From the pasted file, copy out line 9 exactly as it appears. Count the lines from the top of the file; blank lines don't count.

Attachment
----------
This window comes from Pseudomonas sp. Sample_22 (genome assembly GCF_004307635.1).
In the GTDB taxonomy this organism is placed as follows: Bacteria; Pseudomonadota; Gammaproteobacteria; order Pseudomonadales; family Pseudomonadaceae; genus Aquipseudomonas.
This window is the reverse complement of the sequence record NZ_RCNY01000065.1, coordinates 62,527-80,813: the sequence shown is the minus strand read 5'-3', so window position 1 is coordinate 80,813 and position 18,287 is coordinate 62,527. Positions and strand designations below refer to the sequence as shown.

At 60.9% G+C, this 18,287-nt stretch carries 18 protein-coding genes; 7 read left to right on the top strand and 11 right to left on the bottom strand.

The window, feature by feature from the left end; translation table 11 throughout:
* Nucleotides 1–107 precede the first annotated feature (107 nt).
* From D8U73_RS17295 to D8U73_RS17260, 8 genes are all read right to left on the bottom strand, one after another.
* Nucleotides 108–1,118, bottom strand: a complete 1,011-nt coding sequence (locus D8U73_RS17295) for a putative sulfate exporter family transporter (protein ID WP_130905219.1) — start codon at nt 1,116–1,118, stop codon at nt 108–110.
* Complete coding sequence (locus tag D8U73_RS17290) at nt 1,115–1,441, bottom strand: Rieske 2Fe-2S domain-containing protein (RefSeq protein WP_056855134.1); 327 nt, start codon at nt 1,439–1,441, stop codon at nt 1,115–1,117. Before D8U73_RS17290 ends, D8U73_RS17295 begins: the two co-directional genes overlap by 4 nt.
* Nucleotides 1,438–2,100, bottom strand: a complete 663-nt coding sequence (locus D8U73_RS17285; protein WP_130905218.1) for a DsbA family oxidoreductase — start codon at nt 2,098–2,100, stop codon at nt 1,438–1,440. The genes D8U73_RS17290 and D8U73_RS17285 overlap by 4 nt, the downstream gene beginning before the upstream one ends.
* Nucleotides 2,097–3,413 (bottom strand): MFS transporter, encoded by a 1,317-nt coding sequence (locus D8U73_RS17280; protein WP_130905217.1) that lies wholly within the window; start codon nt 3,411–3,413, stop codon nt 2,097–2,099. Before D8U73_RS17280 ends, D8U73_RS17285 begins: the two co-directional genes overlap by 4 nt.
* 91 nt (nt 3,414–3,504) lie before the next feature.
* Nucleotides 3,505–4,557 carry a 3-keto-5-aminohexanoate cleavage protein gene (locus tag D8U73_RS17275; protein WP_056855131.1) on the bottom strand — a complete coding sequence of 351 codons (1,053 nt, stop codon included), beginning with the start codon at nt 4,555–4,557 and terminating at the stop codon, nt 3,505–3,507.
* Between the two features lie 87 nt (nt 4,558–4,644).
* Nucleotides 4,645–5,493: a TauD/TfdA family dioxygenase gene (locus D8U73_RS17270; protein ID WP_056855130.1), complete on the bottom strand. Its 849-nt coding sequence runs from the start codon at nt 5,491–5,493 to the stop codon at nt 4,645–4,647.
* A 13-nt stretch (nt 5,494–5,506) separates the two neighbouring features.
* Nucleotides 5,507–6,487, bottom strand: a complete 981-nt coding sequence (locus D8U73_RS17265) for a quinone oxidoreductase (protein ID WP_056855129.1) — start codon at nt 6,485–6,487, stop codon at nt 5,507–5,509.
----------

* Complete coding sequence (locus tag D8U73_RS17290) at nt 1,115–1,441, bottom strand: Rieske 2Fe-2S domain-containing protein (RefSeq protein WP_056855134.1); 327 nt, start codon at nt 1,439–1,441, stop codon at nt 1,115–1,117. Before D8U73_RS17290 ends, D8U73_RS17295 begins: the two co-directional genes overlap by 4 nt.